This originally appeared on The Mamafesto. Republished here with permission.
I just read Randi Zuckerberg’s HuffPo piece, “My Son Wears Pink: To Share or Not To Share?” and it took me a bit to figure out why it didn’t sit quite well with me. Zuckerberg takes on the question of whether or not it’s in our children’s best interest to publicly share photos of them that fall outside the “norm.”
Childhood is a time to experiment, to make mistakes, to be silly and creative, and to use your imagination. I know there are a lot of things I did in my childhood that are (thankfully) in a photo album somewhere in my parents’ basement, instead of permanently cached online. For example, I wore a full-body Darth Vader Halloween costume when I was just a little too old for it to still be cute. A great memory, but looking back, I’m glad it’s not part of my online identity.
And fair enough. We all have embarrassing photos we’d prefer never saw the light of day. However, it’s Zuckerberg’s presumption over what we should protect our children from that is the issue. Zuckerberg is specifically referencing a post about a woman who shares pictures of her 6-year-old son dressed up in tutus, makeup, nail polish, and dresses. She wonders whether this mother is thinking about the potential ramifications these pictures may have on her son later in life.
I, on the other hand, am thinking about the potential ramifications of not sharing them.
Before I get into this further, I’d be remiss if I didn’t note that the 6-year-old boy in question is referred to as a “cross-dresser” throughout Zuckerberg’s post as well as the one she links to (note: the mother of the child did not refer to her son as such). It seems completely out of place to ascribe this adult term to a child who likes to play dress up. Kids—amazingly—enjoy playing dress up. Whether that means a young girl dressing up like Captain Hook (is she a cross-dresser?) or another child dressing up like Lotso Huggin Bear from Toy Story 3 (should we start labeling those kids “Furries?”)—it’s all just dress up. It’s fun! It’s silly! It’s creative! It’s childhood! So, can we please lose the labels? That would be a great place to start.
If we didn’t have such strict and stringent gender codification in our society, then pictures like this would be as innocuous as the mom who posts pictures of her son playing soccer or her daughter playing with dolls. It’s only because these pictures step outside the norm that they become questioned.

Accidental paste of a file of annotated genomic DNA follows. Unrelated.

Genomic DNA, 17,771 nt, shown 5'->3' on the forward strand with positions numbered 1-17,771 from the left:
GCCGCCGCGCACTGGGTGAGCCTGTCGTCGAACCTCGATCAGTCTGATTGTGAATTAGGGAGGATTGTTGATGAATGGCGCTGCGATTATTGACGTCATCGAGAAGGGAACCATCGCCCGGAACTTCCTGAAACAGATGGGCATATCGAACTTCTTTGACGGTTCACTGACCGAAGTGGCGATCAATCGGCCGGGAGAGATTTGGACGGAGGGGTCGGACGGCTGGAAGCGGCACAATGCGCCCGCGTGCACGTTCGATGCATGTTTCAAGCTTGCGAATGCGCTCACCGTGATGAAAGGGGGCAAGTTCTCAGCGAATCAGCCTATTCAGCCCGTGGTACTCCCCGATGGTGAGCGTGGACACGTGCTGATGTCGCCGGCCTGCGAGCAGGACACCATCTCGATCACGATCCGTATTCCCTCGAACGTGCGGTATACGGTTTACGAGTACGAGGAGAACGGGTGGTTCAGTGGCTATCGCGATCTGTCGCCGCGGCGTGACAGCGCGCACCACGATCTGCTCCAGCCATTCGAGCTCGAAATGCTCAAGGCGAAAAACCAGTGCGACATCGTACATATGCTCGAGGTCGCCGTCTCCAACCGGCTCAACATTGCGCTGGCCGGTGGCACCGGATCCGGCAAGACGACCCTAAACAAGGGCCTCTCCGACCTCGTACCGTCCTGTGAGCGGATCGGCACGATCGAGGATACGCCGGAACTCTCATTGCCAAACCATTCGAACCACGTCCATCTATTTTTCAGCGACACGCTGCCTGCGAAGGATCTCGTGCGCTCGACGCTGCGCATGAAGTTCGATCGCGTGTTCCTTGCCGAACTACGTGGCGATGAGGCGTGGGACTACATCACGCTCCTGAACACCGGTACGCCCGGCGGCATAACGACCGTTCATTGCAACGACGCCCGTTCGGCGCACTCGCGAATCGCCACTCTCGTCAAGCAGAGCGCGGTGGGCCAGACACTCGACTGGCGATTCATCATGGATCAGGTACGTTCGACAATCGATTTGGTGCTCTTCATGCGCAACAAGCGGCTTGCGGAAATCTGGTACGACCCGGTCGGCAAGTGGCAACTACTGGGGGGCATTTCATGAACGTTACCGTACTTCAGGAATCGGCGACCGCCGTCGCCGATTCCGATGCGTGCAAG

Maybe—and just hear me out—instead of suggesting that we don’t share these pictures over fear that it will damage our children somehow, we actually share more of them in hopes of normalizing and accepting these types of things. So much pressure is put on the whole “BUT WHAT DOES IT MEAN” part when a child happens to travel outside his or her traditional gender box. Sometimes it could mean a lot. It could possibly mean that the child in question is challenging their gender identity and there is truly something deeper going on. But for many children who step outside these incredibly rigid gender lines, it just means they enjoy bold, beautiful colors, or sparkles, or being fancy, or materials that feel nice and special.
Being a “pink boy” doesn’t have to mean anything beyond being a boy who happens to love pink. It’s adults who put the larger significance on it. When Zuckerberg lumps dressing up outside gender norms along with “making mistakes” of childhood, she’s placing a (negative) value on it, when it is simply just another part of a child’s life, along with digging in the dirt, reading books, playing sports, etc…
Zuckerberg says, “It’s a fantastic thing to be proud of your child. We should always love and support our children no matter what, and we should applaud parents who bravely support their child in the face of society telling them otherwise. But it’s one thing to capture an adorable moment and send it to a few close friends and family. It’s another thing entirely to send it out into the void of the Internet, without thought of future repercussions.”
Would she say the same thing to the mother who posts a picture of her little girl dressed up for a ballet recital?
I’m thinking of “future repercussions.” I’m thinking that posting pictures like these—showing kids having fun and being creative—sets a precedent that children have the ability to express themselves freely. These pictures also help challenge the status quo, so that the next time a little boy happens to paint his nails or wear pink, it isn’t cause to stop the presses, make a huge deal of it, and question the child or the parents. It would be just another kid, doing things that some kids just happen to do.
So, I say: Share! I’m not advocating sharing anything that would embarrass your kid, of course. But I also don’t agree that stepping outside gender norms is embarrassing or troubling at all. So share your child being his or her self—whether that be knee-deep in dirt or waist-high in tutus (or rocking pink Crocs and a purple hoodie while walking down the street with his dad… as the case may be).
Photo courtesy of the author
Avital Norman Nathman is a play-at-home-mama, feminist, wife, writer, and activist (in no particular order). Her work has been featured in Bitch magazine (and website), Ms. Blog, Bamboo Family Magazine, Gender Across Borders and more. When she’s not hosting dance parties in her kitchen, she’s knee-deep in dirt in her teensy urban garden, nose deep in some young adult lit, or off in search of the perfect cup of Chai. You can follow Avital on Twitter at @TheMamafesto.